What: “League of Denial: The NFL’s Concussion Crisis,” a PBS “Frontline” documentary featuring Bennet Omalu, a UC Davis associate clinical professor of pathology
When: 9-11 p.m. Tuesday
Where: KVIE, Channel 6
Bennet Omalu began investigating brain tissue changes in athletes when he was working as a young pathologist in the Allegheny County coroner’s office in Pennsylvania back in 2002.
At the time, he was assigned to conduct a routine autopsy of Mike Webster, a Pro Football Hall of Famer who died at age 50 from a heart attack and had been suffering from dementia, depression and chronic pain and was living in his pickup truck.
Puzzled by the lack of a physical explanation for Webster’s mental decline using the pathologist’s standard tools of visual inspection and CT and MRI scans of the brain, Omalu — who now is a UC Davis associate clinical professor of pathology — obtained permission from the family to conduct a microscopic analysis.
After methodically studying slides of brain-tissue sections for months, he eventually uncovered the protein deposits scattered throughout key regions of the brain that would characterize chronic traumatic encephalopathy. These deposits block communication in brain regions that oversee mood, emotions and executive functioning.
Since Omalu published his landmark findings from Webster’s autopsy in the Journal of Neurosurgery, he has found similar results in the autopsies of many other professional and amateur football players and wrestlers. His work has set off a bitter feud between the NFL and their athletes and a national debate on preventing brain injuries in athletes playing high-impact sports. It also has inspired other researchers to develop a brain scan that can identify signs of the crippling disease in living NFL players.
Reflecting on his discovery of CTE, Omalu is grateful that the finding is helping others.
“Like most advances in the medical sciences, my encounter with CTE was serendipitous,” Omalu said. “I was only driven by my inkling as a forensic pathologist to search for evidentiary foundations for everything, since coincidence should never be an answer in the investigation of death.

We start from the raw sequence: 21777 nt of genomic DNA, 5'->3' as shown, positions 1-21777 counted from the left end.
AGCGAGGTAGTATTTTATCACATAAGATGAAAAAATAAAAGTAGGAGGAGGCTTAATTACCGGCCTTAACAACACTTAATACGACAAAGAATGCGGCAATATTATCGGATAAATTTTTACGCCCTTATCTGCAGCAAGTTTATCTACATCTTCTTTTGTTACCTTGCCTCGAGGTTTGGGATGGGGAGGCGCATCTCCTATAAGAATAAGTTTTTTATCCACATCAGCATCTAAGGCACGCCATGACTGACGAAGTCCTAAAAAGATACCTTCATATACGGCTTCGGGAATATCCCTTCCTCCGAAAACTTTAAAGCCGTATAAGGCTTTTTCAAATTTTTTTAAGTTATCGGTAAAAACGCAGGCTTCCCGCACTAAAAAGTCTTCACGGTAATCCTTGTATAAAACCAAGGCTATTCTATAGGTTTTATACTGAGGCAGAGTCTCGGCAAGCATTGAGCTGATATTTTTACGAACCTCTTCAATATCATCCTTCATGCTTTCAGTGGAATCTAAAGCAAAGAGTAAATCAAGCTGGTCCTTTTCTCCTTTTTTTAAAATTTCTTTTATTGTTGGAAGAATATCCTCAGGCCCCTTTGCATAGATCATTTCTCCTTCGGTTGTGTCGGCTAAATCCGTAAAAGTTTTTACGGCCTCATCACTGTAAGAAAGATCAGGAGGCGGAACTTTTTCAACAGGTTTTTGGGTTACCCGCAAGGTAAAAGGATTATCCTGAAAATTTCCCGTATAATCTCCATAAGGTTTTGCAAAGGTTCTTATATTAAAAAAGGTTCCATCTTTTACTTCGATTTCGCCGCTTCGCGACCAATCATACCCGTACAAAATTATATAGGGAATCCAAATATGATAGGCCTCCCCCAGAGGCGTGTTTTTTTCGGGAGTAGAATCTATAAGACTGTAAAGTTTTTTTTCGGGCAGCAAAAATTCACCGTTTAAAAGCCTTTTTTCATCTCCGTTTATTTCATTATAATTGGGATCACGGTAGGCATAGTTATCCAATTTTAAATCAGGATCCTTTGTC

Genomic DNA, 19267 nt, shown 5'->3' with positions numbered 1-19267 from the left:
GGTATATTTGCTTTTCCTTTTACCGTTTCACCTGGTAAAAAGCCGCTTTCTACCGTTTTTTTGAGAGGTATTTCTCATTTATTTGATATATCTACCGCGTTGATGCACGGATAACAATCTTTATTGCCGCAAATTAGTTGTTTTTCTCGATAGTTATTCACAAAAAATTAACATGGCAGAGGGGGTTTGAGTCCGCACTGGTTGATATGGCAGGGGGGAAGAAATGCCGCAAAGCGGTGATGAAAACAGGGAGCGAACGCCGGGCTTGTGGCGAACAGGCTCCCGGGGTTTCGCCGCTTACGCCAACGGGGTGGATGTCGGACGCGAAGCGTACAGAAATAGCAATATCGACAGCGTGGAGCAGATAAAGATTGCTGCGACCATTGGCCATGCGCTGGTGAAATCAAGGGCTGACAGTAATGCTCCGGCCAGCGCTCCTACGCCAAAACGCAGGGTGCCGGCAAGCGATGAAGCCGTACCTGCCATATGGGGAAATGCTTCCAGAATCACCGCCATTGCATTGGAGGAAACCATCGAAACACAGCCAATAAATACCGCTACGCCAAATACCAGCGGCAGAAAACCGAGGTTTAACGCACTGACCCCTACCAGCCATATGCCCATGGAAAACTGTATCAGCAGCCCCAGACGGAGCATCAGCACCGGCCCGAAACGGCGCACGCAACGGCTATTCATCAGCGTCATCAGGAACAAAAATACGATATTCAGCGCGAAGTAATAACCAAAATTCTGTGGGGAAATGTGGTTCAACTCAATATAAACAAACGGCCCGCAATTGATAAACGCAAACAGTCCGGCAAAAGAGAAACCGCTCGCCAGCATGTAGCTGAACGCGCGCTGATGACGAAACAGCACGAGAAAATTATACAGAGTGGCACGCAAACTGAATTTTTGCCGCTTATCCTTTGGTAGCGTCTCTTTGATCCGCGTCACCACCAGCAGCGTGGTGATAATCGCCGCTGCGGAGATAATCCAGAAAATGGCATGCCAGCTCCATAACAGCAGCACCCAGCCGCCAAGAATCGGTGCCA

“I have been extremely humbled but overwhelmed by the attention that I have received and the advances my innocent work has inspired,” he continued. ”I was only an inexperienced and young medical examiner who had just completed fellowship training in neuropathology, and I had this laughable, naïve and idealistic intellectual curiosity that has luckily turned out to significantly impact the lives of many.
In an effort to alert players, parents, coaches, trainers and school administrators to the dangers of repeated concussions, Omalu published the book “Play Hard, Die Young: Football Dementia, Depression, and Death” (Neo-Forenxis Books) in 2008.
“The inherent risk and dangers of permanent brain damage in contact sports are real especially in children,” he said. “We must educate ourselves, especially parents, of this risk and the long term effects in later life.”
Born in Nigeria, Omalu received his medical degree from the University of Nigeria in 1991, a master’s degree in public health from University of Pittsburgh in 2004 and a master’s degree in business administration from Carnegie Mellon University in 2008. He is board-certified in five medical specialties and subspecialties, including anatomic pathology, clinical pathology, forensic pathology, neuropathology and medical management. He also is a certified physician executive.
Omalu has testified twice before the U.S. Congress and has provided hundreds of testimonies as an expert witness in courts across the nation. He is a member of many professional organizations, including the College of American Pathologists, American Society of Clinical Pathology, American College of Physician Executives, American College of Epidemiologists, American Association of Neuropathologists, American Academy of Forensic Sciences, National Association of Medical Examiners, International Academy of Pathology and American Medical Association.